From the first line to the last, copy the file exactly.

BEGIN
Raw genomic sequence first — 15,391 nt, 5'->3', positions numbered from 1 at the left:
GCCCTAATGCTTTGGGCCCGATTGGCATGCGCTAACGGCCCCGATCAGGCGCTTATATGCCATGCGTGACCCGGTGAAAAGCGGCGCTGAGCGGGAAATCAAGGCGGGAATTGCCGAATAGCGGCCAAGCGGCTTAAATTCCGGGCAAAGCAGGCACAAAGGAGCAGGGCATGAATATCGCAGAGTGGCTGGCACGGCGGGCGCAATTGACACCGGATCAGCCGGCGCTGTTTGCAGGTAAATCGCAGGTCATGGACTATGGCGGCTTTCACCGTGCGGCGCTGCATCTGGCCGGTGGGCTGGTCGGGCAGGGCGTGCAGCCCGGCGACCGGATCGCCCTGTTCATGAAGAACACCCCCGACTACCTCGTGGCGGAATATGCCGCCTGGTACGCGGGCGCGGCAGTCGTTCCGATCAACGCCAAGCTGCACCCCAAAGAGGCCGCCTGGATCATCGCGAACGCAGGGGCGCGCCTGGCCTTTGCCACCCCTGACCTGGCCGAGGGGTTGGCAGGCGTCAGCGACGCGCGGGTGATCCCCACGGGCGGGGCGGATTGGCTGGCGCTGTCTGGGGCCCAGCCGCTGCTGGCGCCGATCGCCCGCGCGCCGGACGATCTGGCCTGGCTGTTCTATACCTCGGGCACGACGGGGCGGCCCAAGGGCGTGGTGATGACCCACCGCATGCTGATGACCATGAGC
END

Raw genomic sequence first — 15,391 nt, 5'->3', positions numbered from 1 at the left:
GCCCTAATGCTTTGGGCCCGATTGGCATGCGCTAACGGCCCCGATCAGGCGCTTATATGCCATGCGTGACCCGGTGAAAAGCGGCGCTGAGCGGGAAATCAAGGCGGGAATTGCCGAATAGCGGCCAAGCGGCTTAAATTCCGGGCAAAGCAGGCACAAAGGAGCAGGGCATGAATATCGCAGAGTGGCTGGCACGGCGGGCGCAATTGACACCGGATCAGCCGGCGCTGTTTGCAGGTAAATCGCAGGTCATGGACTATGGCGGCTTTCACCGTGCGGCGCTGCATCTGGCCGGTGGGCTGGTCGGGCAGGGCGTGCAGCCCGGCGACCGGATCGCCCTGTTCATGAAGAACACCCCCGACTACCTCGTGGCGGAATATGCCGCCTGGTACGCGGGCGCGGCAGTCGTTCCGATCAACGCCAAGCTGCACCCCAAAGAGGCCGCCTGGATCATCGCGAACGCAGGGGCGCGCCTGGCCTTTGCCACCCCTGACCTGGCCGAGGGGTTGGCAGGCGTCAGCGACGCGCGGGTGATCCCCACGGGCGGGGCGGATTGGCTGGCGCTGTCTGGGGCCCAGCCGCTGCTGGCGCCGATCGCCCGCGCGCCGGACGATCTGGCCTGGCTGTTCTATACCTCGGGCACGACGGGGCGGCCCAAGGGCGTGGTGATGACCCACCGCATGCTGATGACCATGAGC